3/19


#1

def square(10):
"""Returns the square of a number."""
squared = 10**2
print "%d squared is %d." % (10, squared)
return squared
What is wrong?


#2

I think that you're completely misunderstanding something about functions here. First you define a function with an argument (x in this case).

def square(x):
"""Returns the square of a number."""
    squared = x**2
    print "%d squared is %d." % (x, squared)
    return squared

Then you call the function with any value you want as the input.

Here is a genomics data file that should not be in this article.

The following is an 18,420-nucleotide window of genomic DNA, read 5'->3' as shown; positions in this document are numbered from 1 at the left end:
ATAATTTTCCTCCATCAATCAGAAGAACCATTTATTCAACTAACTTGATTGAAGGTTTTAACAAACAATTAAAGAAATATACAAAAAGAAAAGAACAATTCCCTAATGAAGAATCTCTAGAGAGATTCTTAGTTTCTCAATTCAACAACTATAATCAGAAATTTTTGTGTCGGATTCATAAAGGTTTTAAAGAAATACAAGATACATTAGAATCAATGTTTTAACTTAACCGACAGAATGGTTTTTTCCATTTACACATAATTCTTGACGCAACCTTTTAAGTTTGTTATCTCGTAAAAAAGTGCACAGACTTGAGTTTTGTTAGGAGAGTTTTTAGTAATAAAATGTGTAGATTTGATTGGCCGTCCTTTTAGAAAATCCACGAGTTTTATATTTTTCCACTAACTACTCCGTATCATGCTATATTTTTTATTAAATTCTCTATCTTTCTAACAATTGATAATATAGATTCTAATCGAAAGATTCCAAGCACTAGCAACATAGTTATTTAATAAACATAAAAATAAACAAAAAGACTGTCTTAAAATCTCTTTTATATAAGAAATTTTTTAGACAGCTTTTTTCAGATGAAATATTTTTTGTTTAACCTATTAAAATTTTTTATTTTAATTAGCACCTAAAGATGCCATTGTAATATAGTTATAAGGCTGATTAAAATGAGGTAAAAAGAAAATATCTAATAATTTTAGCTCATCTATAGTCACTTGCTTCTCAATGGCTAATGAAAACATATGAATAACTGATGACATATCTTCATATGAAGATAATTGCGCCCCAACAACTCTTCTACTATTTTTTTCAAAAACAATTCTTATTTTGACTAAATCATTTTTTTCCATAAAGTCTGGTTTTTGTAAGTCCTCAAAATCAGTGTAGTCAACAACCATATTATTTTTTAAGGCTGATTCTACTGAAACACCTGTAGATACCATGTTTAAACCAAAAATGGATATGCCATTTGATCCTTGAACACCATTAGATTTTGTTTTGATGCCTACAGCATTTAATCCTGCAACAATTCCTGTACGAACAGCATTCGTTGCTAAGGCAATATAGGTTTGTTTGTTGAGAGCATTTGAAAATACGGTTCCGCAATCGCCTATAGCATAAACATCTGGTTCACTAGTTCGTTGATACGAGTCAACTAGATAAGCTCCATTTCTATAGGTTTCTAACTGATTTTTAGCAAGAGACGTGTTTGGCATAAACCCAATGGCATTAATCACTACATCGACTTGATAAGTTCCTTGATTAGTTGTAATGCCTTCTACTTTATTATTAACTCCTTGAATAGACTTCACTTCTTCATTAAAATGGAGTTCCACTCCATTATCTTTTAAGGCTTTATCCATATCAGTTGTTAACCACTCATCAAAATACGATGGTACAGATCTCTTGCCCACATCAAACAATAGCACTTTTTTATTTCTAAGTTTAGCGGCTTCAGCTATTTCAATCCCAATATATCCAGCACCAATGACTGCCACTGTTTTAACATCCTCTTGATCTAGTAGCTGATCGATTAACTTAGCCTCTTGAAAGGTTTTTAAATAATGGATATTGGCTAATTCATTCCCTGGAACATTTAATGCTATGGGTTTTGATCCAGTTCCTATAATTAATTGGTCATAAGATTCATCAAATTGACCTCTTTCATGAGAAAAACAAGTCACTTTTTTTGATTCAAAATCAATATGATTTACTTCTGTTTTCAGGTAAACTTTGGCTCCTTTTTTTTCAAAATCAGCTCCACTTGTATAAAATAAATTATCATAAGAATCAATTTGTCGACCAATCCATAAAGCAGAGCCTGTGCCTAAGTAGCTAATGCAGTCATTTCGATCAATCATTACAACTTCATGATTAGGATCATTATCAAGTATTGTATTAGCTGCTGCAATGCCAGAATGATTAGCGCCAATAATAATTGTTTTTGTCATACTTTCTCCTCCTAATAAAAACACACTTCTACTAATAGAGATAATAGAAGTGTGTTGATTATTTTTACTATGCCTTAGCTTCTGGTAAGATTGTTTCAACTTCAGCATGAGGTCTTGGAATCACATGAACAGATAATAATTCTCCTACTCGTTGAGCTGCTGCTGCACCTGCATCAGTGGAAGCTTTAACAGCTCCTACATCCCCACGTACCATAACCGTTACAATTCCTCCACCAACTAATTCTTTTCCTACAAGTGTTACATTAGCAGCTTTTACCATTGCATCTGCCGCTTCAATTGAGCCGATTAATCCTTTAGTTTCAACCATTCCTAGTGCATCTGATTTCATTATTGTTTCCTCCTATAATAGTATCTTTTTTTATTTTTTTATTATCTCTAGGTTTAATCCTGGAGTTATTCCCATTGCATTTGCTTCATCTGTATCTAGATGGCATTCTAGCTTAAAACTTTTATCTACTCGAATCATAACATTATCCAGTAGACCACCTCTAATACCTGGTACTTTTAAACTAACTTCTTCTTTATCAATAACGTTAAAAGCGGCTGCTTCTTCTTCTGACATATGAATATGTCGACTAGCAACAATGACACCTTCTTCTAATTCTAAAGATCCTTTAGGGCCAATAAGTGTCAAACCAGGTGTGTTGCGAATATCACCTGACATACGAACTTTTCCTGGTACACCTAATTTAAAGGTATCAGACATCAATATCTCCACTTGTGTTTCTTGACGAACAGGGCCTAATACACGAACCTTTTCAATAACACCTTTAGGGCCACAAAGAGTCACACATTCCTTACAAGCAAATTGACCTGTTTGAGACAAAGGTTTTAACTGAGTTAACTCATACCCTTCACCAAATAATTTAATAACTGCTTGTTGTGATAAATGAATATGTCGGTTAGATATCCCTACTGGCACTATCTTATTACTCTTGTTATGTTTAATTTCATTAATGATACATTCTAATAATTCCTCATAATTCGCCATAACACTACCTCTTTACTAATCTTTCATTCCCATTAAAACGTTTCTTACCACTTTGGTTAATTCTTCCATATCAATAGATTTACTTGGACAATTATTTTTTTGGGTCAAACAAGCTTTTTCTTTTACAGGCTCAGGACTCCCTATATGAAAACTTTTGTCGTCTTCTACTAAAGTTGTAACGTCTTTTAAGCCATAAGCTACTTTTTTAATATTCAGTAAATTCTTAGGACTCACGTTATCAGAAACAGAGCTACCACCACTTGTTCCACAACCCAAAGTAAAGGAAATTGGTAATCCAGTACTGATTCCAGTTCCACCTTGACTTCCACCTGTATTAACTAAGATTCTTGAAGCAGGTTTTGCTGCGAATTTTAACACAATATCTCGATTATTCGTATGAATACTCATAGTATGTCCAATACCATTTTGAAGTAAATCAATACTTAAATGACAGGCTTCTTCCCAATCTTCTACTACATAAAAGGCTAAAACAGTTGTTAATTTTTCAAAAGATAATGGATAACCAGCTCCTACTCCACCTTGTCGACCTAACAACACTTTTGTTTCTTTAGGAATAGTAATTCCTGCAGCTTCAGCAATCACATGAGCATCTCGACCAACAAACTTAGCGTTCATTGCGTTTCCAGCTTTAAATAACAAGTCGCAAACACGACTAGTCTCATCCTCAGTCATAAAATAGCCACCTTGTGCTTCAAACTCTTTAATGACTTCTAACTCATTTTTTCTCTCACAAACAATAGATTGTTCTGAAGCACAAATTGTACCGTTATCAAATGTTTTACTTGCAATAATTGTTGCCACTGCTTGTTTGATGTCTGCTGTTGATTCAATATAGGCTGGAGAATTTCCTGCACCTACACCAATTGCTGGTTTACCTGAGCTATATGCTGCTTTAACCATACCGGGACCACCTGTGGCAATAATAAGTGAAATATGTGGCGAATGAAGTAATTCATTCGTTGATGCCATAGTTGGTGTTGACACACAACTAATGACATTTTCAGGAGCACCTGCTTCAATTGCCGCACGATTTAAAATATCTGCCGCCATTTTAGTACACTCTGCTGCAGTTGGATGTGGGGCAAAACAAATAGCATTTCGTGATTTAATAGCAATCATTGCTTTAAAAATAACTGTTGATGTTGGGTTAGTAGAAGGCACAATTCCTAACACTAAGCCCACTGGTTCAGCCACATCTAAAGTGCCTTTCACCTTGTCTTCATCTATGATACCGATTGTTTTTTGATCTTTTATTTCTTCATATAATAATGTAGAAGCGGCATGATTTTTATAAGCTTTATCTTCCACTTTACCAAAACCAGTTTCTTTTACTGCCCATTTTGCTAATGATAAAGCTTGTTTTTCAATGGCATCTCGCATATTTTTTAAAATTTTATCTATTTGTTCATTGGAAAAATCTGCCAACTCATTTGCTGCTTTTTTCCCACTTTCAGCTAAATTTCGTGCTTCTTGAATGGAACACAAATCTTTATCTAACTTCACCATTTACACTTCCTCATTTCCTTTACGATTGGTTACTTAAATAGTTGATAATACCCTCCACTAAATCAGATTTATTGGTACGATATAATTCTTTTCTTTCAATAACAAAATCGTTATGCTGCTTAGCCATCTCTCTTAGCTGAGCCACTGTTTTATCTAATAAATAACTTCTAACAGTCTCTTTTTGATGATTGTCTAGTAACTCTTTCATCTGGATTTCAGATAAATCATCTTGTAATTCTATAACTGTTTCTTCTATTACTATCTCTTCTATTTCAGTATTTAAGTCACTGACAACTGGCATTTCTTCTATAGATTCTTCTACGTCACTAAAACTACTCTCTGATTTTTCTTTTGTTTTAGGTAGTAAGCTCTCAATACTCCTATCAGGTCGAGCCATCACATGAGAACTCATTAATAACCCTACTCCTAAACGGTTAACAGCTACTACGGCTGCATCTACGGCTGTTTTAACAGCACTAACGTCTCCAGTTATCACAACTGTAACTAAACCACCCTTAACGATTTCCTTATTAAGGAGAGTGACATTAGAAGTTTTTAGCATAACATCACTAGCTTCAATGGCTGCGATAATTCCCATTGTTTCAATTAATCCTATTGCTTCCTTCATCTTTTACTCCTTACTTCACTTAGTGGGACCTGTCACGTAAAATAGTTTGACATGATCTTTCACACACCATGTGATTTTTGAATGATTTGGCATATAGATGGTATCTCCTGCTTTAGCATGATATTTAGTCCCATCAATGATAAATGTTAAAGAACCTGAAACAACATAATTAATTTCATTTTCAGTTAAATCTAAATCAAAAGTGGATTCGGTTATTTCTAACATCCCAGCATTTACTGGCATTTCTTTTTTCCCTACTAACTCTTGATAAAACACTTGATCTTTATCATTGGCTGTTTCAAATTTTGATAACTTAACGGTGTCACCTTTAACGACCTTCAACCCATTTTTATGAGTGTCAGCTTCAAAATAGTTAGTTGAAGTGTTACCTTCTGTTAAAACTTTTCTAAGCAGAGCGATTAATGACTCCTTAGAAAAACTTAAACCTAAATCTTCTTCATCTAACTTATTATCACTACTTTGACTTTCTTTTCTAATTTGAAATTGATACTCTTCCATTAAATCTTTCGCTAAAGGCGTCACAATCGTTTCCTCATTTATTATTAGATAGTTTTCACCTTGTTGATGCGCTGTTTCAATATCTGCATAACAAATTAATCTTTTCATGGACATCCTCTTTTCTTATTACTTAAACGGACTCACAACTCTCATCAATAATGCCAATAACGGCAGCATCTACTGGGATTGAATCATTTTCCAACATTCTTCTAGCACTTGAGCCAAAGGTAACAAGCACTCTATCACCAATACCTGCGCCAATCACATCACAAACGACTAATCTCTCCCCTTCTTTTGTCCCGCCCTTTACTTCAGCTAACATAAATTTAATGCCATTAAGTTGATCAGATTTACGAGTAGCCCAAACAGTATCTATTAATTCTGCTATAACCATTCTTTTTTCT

square(2)
square(10)
square(33.33)

This lets you reuse the code in the function instead of writing it over and over again with different values.


#3

Once you changed n to 10, you blew up your formula. You create the formula as a repeatable process, and then add the value of n later.

def square(n):
    squared = n**2
    print "%d squared is %d." % (n, squared)
    return squared

#this is what you missed. 
square(10)

#4

the answer is easy only write
square(10) and it will work